Motor-vehicle collisions might be inevitable, but the financial devastation that comes with them doesn’t have to be. If everyone maintained an adequate car insurance policy, no one would have to worry about the cost of repairing their vehicle, rehabilitating their injuries, or missing work in the wake of an accident.
This is the belief of most states, which is why almost all of them have minimum coverage requirements. In Minnesota, for example, if you want to register a vehicle, you must present proof of the following:
• $40,000 in personal injury protection (PIP) per person per accident;
• $60,000 in bodily injury liability coverage per accident;
• $10,000 in property damage liability coverage per accident;
• $50,000 in uninsured motorist (UM) coverage per accident; and
• $50,000 in underinsured motorist (UIM) coverage per accident.
Let’s take a closer look at each of these, so you can better understand when—and why—they might be needed:
1. PIP Coverage
Minnesota’s PIP requirement includes $20,000 for medical expenses and $20,000 for lost wages, replacement services, and other associated costs. You must draw upon this coverage following an accident, regardless of whether you actually contributed to it, unless you meet the state’s serious injury threshold.
In other words, car accident victims are usually limited to seeking funds from their own carriers. Those who may bypass this “no fault” system and file a third-party claim with the liable motorist’s carrier must prove they incurred more than $4,000 in medical expenses or suffered permanent disfigurement, permanent injury, or at least 60 days of disability.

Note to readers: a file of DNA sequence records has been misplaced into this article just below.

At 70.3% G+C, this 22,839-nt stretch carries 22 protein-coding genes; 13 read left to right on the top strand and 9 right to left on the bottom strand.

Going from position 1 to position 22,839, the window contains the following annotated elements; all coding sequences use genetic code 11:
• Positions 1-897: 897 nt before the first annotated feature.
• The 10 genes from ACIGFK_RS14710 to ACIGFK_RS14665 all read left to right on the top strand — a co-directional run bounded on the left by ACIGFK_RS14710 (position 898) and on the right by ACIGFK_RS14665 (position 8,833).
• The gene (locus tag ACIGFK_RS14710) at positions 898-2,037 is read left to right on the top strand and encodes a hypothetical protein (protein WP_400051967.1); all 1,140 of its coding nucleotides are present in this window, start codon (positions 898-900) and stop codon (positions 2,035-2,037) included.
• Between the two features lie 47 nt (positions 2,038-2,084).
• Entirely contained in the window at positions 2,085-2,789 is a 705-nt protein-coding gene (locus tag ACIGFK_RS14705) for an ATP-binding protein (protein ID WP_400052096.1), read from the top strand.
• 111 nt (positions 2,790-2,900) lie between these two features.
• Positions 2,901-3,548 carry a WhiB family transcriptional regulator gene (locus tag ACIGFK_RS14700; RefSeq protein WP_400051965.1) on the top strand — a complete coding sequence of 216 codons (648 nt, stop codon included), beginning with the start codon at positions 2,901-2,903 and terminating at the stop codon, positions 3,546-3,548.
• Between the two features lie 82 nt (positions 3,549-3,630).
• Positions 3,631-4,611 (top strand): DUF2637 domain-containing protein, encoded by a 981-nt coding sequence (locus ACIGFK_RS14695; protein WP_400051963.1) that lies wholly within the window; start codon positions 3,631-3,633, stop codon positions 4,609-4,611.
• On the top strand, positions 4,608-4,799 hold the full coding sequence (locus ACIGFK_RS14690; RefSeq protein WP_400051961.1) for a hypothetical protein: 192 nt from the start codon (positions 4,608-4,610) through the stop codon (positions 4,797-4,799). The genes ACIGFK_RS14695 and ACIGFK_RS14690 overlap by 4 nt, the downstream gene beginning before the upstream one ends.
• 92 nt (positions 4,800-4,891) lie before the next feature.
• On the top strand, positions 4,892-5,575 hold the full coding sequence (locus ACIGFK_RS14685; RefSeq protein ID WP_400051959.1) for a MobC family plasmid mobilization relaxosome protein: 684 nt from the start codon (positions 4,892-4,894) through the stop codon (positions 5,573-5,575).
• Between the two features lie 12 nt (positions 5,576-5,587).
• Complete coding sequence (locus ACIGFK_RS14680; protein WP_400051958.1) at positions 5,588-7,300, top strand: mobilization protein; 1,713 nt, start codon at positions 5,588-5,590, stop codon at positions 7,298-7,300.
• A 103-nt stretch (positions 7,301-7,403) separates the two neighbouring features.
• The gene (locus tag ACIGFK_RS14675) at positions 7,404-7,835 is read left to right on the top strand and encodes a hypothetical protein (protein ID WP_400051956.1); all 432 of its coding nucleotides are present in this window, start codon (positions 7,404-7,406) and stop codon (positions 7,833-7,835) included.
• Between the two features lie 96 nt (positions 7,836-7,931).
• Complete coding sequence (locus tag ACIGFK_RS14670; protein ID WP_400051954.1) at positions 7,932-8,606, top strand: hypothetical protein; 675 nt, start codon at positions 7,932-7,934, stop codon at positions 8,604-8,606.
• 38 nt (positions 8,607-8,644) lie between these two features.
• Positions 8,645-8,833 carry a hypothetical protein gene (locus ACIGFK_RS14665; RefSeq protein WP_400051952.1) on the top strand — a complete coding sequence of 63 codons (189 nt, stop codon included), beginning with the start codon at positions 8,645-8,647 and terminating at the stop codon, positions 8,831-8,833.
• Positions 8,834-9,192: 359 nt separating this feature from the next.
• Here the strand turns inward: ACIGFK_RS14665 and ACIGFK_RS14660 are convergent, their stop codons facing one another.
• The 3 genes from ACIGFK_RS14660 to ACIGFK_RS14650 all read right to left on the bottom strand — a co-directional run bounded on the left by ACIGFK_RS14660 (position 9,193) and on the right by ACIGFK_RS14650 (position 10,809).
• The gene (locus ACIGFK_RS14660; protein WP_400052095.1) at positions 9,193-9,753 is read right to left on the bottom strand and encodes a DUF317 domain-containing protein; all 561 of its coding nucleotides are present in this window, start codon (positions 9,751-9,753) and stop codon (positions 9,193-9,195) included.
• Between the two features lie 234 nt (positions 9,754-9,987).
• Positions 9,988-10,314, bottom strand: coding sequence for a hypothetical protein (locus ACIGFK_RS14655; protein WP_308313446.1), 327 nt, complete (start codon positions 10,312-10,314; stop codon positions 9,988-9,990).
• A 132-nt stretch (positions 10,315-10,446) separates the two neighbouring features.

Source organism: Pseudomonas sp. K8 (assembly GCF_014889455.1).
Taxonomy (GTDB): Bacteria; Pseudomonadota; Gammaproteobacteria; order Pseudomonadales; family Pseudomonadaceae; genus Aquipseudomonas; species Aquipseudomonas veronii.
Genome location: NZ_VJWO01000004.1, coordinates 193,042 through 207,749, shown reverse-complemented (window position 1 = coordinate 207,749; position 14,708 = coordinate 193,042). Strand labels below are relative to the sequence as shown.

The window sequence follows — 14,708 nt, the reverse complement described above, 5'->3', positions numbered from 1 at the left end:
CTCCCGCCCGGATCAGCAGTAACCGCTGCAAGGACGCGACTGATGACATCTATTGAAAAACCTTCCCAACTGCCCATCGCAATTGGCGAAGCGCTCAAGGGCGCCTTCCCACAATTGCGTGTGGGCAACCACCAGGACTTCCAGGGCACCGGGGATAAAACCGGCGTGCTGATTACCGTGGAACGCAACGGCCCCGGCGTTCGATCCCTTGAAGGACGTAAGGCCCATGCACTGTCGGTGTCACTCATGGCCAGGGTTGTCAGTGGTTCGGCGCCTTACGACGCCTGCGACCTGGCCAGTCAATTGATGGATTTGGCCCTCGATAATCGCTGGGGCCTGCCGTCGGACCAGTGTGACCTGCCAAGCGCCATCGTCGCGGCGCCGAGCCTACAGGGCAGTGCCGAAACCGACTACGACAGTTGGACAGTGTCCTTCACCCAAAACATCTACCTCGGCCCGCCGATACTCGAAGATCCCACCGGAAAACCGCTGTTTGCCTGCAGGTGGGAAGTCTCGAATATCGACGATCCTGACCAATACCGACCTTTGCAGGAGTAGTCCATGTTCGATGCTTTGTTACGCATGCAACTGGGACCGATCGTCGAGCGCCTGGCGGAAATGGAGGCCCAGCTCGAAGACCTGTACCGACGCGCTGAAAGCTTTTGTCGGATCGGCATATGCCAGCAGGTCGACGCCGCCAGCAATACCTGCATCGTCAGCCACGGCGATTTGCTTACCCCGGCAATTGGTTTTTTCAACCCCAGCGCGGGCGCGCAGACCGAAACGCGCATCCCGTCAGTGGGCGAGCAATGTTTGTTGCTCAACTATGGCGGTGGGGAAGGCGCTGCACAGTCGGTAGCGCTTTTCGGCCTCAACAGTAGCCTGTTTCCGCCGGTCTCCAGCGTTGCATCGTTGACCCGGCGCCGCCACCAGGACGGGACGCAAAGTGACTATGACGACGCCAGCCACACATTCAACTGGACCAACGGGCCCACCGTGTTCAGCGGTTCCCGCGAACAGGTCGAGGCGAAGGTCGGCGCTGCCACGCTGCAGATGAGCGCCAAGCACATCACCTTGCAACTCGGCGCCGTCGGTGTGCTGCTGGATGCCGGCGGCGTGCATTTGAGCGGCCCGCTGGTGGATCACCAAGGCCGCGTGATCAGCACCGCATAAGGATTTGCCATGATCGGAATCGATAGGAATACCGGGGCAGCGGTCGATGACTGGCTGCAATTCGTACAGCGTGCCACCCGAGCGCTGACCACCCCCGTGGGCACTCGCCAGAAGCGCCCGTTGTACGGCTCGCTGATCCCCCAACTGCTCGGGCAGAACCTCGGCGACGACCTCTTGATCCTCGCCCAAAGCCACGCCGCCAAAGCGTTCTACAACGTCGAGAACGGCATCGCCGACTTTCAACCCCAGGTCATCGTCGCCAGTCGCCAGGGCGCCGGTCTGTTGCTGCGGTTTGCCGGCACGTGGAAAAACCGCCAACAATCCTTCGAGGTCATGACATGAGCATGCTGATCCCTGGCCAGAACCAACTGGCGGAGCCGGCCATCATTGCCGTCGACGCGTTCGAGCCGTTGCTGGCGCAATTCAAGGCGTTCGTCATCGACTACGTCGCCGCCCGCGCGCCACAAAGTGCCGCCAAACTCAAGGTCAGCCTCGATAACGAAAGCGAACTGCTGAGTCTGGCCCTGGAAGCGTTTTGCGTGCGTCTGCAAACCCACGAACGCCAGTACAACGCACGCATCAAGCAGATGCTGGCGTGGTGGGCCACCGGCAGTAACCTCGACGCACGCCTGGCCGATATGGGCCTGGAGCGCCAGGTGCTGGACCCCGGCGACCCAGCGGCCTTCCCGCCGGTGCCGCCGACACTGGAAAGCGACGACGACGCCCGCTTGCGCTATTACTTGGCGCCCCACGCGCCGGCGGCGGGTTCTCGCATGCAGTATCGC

2. Liability Coverage
Although Minnesota is a no-fault state, liability coverage is necessary for those scenarios mentioned above in which the victim gets seriously hurt. If you ever cause a wreck that results in significant damages, your liability coverage will apply should any third-party claims against you prove successful.
3. UM/UIM Coverage
When the at-fault motorist doesn’t have enough—or any—insurance coverage, the victim can seek compensation under the UM/UIM portion of their own policy. Assuming they already exhausted their PIP funds, this might be the only way for them to recover the money they need to get their life back on track.
Are There Other Kinds of Coverage Available to Motorists in Minnesota?
The kinds of insurance mentioned above are not the only types of coverage available; they’re merely the only that are required by law. Different carriers reimburse policyholders for different perils and events, so it’s virtually impossible to list all the kinds of coverage available.
There are two other types worth mentioning, however: collision and comprehensive. Collision is usually required by lenders and covers any damage that the vehicle sustains in an accident with another vehicle. Comprehensive coverage may also be required by your lender if you’ll be financing the vehicle and covers non-collision related damage, like that attributed to fire, vandalism, falling objects, or wild animals.
Call 800-770-7008 to Discuss Your Case with a Minneapolis Car Accident Lawyer
If you were seriously hurt in a collision, Bradshaw & Bryant will help you gather the evidence needed to ensure the insurance companies take your claim seriously. For more than three decades, we have been assisting injured parties and their families, so they can maintain their financial security despite getting hurt. Call 800-770-7008 or fill out our Contact Form to schedule a free initial consultation with a car accident attorney in Minneapolis.
A founding partner with Bradshaw & Bryant, Mike Bryant has always fought to find justice for his clients—knowing that legal troubles, both personal injury and criminal, can be devastating for a family. Voted a Top 40 Personal Injury "Super Lawyer" multiple years, Mr. Bryant has also been voted one of the Top 100 Minnesota "Super Lawyers" four times.